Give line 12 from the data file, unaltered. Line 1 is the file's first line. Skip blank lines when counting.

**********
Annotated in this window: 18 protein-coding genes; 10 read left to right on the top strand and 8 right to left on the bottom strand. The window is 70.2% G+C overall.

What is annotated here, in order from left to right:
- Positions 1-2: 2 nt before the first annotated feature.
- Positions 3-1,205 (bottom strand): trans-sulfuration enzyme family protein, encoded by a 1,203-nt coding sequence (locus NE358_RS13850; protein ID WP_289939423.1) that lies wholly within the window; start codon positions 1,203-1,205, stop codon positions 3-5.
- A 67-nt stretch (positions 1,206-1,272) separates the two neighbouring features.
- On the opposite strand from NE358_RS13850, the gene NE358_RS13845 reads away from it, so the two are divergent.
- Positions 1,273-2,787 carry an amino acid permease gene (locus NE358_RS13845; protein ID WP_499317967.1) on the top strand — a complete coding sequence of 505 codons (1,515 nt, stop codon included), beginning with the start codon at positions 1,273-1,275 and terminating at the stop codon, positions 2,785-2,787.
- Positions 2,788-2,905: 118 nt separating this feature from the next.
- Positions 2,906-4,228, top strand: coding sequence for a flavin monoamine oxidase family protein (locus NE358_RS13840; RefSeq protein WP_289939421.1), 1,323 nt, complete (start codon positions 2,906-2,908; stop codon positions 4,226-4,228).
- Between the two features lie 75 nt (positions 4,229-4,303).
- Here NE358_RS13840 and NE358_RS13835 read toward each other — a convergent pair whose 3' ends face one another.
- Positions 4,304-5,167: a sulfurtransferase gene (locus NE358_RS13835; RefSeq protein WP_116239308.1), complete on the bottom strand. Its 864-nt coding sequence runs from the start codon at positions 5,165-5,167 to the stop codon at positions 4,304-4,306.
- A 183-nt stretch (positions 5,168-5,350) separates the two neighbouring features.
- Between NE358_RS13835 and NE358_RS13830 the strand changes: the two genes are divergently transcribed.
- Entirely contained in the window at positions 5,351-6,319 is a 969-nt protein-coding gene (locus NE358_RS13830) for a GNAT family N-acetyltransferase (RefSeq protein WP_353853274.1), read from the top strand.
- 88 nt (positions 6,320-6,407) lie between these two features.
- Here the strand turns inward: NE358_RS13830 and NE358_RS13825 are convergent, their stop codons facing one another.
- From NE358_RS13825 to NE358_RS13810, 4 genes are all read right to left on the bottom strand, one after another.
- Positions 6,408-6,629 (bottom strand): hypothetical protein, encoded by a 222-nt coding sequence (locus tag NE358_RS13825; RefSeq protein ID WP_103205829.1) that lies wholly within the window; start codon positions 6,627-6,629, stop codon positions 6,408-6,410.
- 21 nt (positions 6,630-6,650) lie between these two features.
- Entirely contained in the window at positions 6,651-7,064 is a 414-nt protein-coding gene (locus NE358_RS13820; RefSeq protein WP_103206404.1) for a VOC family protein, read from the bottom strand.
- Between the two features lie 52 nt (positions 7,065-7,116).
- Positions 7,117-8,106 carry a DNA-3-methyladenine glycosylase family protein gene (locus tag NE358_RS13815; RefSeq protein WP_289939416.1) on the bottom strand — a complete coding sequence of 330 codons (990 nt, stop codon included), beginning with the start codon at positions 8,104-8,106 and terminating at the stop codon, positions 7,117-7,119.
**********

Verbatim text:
- Positions 4,304-5,167: a sulfurtransferase gene (locus NE358_RS13835; RefSeq protein WP_116239308.1), complete on the bottom strand. Its 864-nt coding sequence runs from the start codon at positions 5,165-5,167 to the stop codon at positions 4,304-4,306.